For real flowers
• Clean a tin can (soup, coffee, vegetable)
• Decorate the can if you choose
• Punch holes in the sides for the ribbon handle
• Add flowers and water

Not interested in today’s activities, try the Take a Break Pinterest Board.

Tuesday, April 10, 2018

National Save Money on Your Meds Week!

Consumer Reports has named April 7-14 as National Save Money on Your Meds Week. Check the following articles to learn how to do this.

"Gag Clauses" Stop you from Getting the Lowest Rx Prices from Consumer Reports

Saturday, April 7, 2018

Life With Chronic Conditions: Pampering is a good thing

For those affected by chronic conditions, anxiety and stress are commonplace. One of the ways to relieve it is to pamper your self-indulge in kindness and care. And no, it doesn’t have to require spending money or getting in the car to drive somewhere. Keep in mind though it doesn’t include doing something that isn’t healthy for you-e.g. only eating cake for lunch when you are on a restricted diet. I should also note that pampering isn’t the domain of females. Everyone deserves and needs it.

• Linger over a cup of tea, coffee, or another beverage you would enjoy. Sit where it’s comfortable and restful, savoring the experience.

• Call a friend to talk and catch up. Better yet have tea with a friend

• Soak in a bath or hot tub. Depending on your preference, pair it with a good book, candles, and/or aromatherapy

• Give yourself a manicure and/or pedicure. If you can afford to have this done, all the better. Lots of guys get these done and I know musicians that rely on regular manicures to keep their hands in good shape.

• Try restorative yoga, deep breathing and/or meditation

• Get a massage. Look for deals as many spas run them during off hours. Not comfortable with a full body massage, just get one for your feet or shoulders.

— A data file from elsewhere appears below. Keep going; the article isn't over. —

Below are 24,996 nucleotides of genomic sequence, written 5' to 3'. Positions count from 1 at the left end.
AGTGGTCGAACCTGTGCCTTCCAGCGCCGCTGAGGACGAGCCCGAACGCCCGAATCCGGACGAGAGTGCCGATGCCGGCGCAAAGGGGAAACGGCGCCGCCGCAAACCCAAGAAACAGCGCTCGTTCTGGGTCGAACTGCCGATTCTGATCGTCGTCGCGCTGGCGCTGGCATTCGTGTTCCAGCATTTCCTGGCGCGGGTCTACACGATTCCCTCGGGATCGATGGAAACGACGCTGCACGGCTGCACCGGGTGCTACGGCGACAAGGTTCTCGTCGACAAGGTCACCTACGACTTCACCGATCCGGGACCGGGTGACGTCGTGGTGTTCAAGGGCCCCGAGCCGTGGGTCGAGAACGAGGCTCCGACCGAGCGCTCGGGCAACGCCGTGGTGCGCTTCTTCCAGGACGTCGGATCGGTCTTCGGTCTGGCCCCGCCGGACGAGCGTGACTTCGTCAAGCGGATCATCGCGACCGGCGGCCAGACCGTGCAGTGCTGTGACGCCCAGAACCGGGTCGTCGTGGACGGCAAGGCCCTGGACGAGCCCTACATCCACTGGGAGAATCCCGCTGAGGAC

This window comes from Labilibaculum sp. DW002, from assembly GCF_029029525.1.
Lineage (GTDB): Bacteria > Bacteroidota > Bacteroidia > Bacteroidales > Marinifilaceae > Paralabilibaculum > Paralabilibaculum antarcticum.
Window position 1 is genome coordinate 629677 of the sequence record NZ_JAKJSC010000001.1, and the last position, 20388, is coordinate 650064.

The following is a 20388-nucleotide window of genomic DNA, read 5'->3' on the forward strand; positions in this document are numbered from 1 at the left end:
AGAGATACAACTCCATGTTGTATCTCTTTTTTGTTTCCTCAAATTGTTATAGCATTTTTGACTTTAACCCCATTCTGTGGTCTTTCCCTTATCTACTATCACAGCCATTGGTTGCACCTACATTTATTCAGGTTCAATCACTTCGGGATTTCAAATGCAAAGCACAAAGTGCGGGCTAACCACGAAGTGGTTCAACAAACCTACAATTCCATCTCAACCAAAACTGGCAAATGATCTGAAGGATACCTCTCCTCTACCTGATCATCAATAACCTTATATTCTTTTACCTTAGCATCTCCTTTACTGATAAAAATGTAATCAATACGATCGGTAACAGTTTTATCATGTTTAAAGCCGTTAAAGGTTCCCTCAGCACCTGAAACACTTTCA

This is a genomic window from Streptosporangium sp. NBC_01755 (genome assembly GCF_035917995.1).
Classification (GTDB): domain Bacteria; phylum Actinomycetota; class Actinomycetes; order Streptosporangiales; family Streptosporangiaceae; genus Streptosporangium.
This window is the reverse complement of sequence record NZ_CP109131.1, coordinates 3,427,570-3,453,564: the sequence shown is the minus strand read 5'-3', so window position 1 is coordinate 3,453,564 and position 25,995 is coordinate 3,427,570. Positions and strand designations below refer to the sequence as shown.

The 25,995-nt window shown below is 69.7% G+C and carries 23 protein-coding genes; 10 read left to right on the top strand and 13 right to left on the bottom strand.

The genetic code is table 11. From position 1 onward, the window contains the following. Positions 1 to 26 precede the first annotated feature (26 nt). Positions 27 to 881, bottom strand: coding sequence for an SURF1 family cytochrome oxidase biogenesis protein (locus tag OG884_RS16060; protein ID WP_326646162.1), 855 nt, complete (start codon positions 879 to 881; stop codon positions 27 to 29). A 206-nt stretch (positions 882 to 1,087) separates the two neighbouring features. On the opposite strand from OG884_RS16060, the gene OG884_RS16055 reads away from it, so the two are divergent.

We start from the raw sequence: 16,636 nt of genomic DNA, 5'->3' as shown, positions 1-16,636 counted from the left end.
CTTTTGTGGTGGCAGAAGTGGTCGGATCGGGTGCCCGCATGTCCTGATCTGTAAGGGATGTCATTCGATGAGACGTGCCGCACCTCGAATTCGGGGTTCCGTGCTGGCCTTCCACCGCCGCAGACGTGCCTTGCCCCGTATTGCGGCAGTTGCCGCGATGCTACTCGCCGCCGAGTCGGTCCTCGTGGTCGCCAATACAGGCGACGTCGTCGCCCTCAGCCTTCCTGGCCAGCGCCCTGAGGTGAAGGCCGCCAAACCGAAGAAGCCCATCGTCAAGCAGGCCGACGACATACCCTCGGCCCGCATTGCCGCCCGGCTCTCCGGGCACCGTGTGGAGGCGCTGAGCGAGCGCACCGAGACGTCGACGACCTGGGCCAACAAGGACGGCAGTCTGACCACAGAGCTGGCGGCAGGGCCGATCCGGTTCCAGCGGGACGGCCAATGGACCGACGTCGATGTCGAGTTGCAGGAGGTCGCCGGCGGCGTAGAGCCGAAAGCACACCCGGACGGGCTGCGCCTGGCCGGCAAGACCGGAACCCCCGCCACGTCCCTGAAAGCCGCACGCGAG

• While it could be fun to book yourself into a fancy hotel, order room service, watch a movie and enjoy a spa bath, you can do all these things at home. You can order take out or just pick up simple items from the made to order section of your grocery store

• Buy a special plant or flowers and put them somewhere they can be enjoyed.

• Take a workshop to learn something new, e.g calligraphy. Depending on what it is, you can try on-line tutorials but you’ll need to set up uninterrupted time to work on it

Wednesday, April 4, 2018

Take a Break: Try a New Recipe

When was the last time you made something completely new to eat? Chances are it’s been a while as it’s easy to get into a rut. With spring produce just starting to show up in stores, now is the time to look at new recipes. While you can certainly revisit favorite cookbooks, consider some of these websites:

•Smitten Kitchen: This is my favorite and recommend joining her facebook page.
Blue Zones Recipes: If you want to try something that people eat to live to be 100, this is a good place to start. Recipes are very tasty from the ones I’ve tried.
Food Network: If you like to watch chefs making food, this is a good place to start.
Giadzy : Easy Italian
2017 Saveur Best Blogs Award: This includes food, drink as well as travel

Not interested in today’s activities, try the Take a Break Pinterest Board.